• Nearly 90 percent of Cabrera’s $27 billion figure is allocated to issues that he was not directed to examine and that are unrelated to the actual claims in the Ecuador lawsuit.
• Cabrera assessed more than $9 billion as compensation for cancer deaths without providing any medical evidence, or even the name of a single alleged victim or family member beneficiary to support his recommendation.
• Cabrera recommends Chevron pay more than $8.4 billion for what he deems “unjust enrichment,” despite the fact that Texaco Petroleum — merged with Chevron in 2001 — earned less than $500 million in profits during the life of the consortium while the government of Ecuador received in excess of $24 billion, more than ninety percent of the total revenue generated by the consortium. Moreover, there is no basis in Ecuadorian law for such an award.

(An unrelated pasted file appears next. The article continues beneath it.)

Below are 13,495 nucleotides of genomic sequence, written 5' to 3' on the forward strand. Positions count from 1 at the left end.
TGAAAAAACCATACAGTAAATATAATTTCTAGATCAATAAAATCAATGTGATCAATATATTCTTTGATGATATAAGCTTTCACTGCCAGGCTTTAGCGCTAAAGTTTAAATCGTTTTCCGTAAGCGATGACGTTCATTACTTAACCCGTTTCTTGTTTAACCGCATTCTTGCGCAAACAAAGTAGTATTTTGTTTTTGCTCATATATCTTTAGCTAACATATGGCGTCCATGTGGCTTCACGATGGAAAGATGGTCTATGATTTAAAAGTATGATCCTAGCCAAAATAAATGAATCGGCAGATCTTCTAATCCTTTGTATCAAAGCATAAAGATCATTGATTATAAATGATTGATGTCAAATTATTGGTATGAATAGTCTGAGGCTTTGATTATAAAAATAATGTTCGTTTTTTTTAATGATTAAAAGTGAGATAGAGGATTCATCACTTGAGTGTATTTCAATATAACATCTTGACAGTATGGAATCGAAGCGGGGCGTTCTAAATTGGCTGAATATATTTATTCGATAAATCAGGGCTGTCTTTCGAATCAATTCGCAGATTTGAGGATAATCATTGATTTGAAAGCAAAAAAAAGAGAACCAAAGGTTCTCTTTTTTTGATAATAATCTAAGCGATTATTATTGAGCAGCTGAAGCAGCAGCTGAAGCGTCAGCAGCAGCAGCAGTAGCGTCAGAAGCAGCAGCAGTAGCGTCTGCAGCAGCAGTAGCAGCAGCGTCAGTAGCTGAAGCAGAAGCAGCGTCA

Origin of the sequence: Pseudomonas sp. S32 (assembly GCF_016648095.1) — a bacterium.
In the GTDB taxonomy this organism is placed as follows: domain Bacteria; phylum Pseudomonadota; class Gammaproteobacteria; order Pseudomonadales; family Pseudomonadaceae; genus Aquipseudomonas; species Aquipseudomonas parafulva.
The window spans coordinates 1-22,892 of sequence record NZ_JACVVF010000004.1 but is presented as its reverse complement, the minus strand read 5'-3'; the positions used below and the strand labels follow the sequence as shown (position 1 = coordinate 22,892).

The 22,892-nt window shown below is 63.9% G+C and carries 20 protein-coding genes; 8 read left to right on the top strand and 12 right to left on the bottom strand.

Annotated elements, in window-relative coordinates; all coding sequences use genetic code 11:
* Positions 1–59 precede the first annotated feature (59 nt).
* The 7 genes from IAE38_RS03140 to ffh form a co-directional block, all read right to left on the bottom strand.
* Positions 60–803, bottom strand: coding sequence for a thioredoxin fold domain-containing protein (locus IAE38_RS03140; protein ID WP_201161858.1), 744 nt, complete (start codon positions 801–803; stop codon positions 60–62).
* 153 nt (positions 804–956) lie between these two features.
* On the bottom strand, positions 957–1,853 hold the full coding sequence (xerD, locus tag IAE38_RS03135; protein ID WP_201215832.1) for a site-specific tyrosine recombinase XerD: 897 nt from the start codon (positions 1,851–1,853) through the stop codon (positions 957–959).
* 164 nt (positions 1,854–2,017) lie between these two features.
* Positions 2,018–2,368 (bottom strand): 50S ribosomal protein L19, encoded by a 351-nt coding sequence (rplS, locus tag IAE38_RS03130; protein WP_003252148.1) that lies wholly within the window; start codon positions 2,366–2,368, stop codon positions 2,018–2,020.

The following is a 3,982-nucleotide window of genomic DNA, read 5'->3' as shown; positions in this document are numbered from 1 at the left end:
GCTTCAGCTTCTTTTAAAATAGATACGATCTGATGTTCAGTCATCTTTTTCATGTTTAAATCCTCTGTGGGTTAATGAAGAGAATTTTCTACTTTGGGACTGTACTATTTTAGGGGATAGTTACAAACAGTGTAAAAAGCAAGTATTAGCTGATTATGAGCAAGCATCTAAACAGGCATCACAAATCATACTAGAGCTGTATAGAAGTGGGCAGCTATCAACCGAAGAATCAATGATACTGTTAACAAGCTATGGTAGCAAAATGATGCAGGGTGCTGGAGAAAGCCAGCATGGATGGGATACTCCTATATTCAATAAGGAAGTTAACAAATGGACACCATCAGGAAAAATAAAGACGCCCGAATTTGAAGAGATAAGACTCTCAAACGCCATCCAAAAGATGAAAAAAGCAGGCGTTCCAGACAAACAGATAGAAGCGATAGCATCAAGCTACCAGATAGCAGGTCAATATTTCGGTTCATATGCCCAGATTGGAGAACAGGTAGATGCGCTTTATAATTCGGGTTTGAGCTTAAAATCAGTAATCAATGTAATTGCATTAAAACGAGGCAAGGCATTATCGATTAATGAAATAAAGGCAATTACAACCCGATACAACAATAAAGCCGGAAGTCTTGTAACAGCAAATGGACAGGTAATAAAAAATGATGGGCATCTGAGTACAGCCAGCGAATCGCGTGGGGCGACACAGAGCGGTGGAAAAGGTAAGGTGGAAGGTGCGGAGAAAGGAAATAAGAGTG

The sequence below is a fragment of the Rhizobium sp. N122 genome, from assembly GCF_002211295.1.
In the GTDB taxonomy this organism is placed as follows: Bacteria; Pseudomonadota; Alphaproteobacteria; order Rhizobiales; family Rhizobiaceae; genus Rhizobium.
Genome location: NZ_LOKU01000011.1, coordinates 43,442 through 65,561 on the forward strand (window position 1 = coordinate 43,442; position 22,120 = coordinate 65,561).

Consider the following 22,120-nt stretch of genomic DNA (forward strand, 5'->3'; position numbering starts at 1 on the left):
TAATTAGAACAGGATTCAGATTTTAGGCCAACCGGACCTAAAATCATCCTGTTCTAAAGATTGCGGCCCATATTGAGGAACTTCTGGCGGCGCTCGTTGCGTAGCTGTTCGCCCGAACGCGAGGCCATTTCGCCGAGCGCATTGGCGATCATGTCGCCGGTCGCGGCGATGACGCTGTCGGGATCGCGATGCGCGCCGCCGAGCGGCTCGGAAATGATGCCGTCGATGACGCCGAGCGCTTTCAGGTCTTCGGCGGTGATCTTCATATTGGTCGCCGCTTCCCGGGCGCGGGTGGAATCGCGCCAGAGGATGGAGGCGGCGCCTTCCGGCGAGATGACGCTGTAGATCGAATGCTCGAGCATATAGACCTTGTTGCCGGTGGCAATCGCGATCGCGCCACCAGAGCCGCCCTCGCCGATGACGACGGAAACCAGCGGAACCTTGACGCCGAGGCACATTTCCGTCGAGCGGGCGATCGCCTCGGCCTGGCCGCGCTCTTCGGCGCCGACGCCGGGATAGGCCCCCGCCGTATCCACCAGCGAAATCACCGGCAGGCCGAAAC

• Cabrera assessed $3.2 billion for groundwater remediation and $428 million to improve potable water systems even though he did not take any samples from streams, rivers, municipal water sources or drinking water wells, and states in his own report that he did not have enough data to develop a groundwater remediation plan.
• Cabrera recommends more than $2.7 billion for pit remediation, averaging more than $3 million per pit. This figure is vastly inflated compared to the actual cost of $85,000 per pit for Petroecuador’s recent remediation work that has been implemented to the full satisfaction of the government. Proper remediation, therefore, of every pit that Petroecuador is obligated to clean up would cost well under $100,000,000.